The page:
George was such an inspiration to all of us in his sextet. He encouraged us to go beyond our limitations by introducing and suggesting fresh new concepts. As band members (students) he gave us the encouragement we needed to go further and deeper into our musical improvisations.
Playing in his band was a turning point in my drumming because of his encouragement and trust in my ability. George was a good drummer himself so he knew what he wanted, but he always fostered my individuality rather than telling me to play this way or that. His piano work was so rhythmic, sometimes I felt as if I was playing with another drummer.
During the '60s, George was so passionate, he would sometimes call me in the middle of the night, excited about a pan-rhythmic idea. I would have a general notion of his concept, but not clearly. Later he showed me his idea, in writing. That was another of his gifts, that he could use traditional musical notation to communicate his not-so-traditional concepts.
Although known for his harmonic innovations, George's rhythmic concepts were extraordinary. It was truly an honor and a blessing for me to have worked with, and known George Russell as my mentor and my friend. His deep passion for music is a gift for us all to cherish and to study.
Ivory Joe Hunter
No words can express my caring and respect for George Russell. He was an unsung hero and a true genius. His music will live in my heart forever. I'm always turning young musicians on to his incredible recordings: New York, New York, Stratusphunk, The Outer View, just to name a few.
George is the reason I ever recorded. He heard me and believed in me. Sadly, George was never a name in most homes but he sure rates the highest in mine along with Bird. I'll miss him.
I called George Russell shortly after I arrived in New York in 1960 to suggest he hire me for his sextet. Miraculously, he invited me to his apartment, played with me and gave me the job. I am forever in his debt for this act of kindness. But I think his response to my call speaks of more than kindness. Despite his deeply methodical, well-reasoned approach to music, which produced the educational materials for which he is justly renowned, George lived thoroughly in the moment. He improvised life and the remarkable music he composed glorified the improvisers who played it.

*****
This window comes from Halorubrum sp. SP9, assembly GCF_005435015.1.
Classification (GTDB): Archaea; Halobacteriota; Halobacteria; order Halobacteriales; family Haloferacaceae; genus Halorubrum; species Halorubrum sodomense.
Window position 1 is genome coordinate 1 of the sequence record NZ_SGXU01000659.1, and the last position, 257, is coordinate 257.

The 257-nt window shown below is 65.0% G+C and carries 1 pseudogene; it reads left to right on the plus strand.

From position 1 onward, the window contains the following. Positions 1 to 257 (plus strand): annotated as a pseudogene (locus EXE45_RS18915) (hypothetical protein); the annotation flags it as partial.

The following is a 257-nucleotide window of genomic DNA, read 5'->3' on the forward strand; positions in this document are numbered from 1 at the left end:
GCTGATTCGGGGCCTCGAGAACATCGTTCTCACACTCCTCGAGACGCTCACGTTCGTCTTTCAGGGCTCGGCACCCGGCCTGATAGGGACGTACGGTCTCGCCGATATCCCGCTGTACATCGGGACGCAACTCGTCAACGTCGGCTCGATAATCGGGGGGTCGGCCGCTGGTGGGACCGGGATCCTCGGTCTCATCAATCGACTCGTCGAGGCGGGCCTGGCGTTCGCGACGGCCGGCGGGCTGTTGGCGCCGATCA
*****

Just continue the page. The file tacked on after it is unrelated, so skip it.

During the time I played with George he was hospitalized in New York City with a life-threatening ulcer. He told me, when he was back home after a lengthy hospital stay, that what he saw from his window was the Time/Life building. All day and all night an immense, piercingly bright sign in the sky flashed "Time...Life...Time...Life..."
Jimmy Giuffre and George Russell... Two people with whom I worked closely during that productive time in the '50-60s. Both men had left the music business and I was able to bring them both back to doing what they did the best.
George made an interesting contribution, perhaps freeing up some of the orchestrators to be more adventurous. Art Farmer, Bill Evans, Barry Galbraith, Milt Hinton, Osie Johnson and I found his music challenging and were happy to include him in recordings I was doing for RCA and later for Decca.
Our sympathies go to George's family and friends.
I met George in 1957 during rehearsals and performances of the first "Third Stream" concert organized by Gunther Schuller at Brandeis University where I was a student. Many of the composers and members of the orchestra at that event (including Bill Evans, Joe Benjamin, Barry Galbraith, Jimmy Knepper, Art Farmer, Hal McKusick, Charlie Mingus and George) became my friends and some my future employers.
George was the first to accept me in a professional role as a member of his sextet in 1960 and I remember the camaraderie and respect at the first rehearsals in Lenox and later in the West Village. The weeks of work at the original Five Spot were exciting for the interest George's music held for musicians and artists. It seemed as if all of New York turned out to hear what he had organized and I was among the beneficiaries of his creativity and the attention it attracted. I will always be grateful to him for allowing me to participate in that historic moment.
George Russell was really first called to my attention as a working bandleader by a man who was sort of my chief talent scoutCannonball Adderley. He had pointed out to me that George had put together a band and was certainly someone I should start listening to. He was very intrigued by Russell as a working bandleader. That turned out to be a valuable recommendation.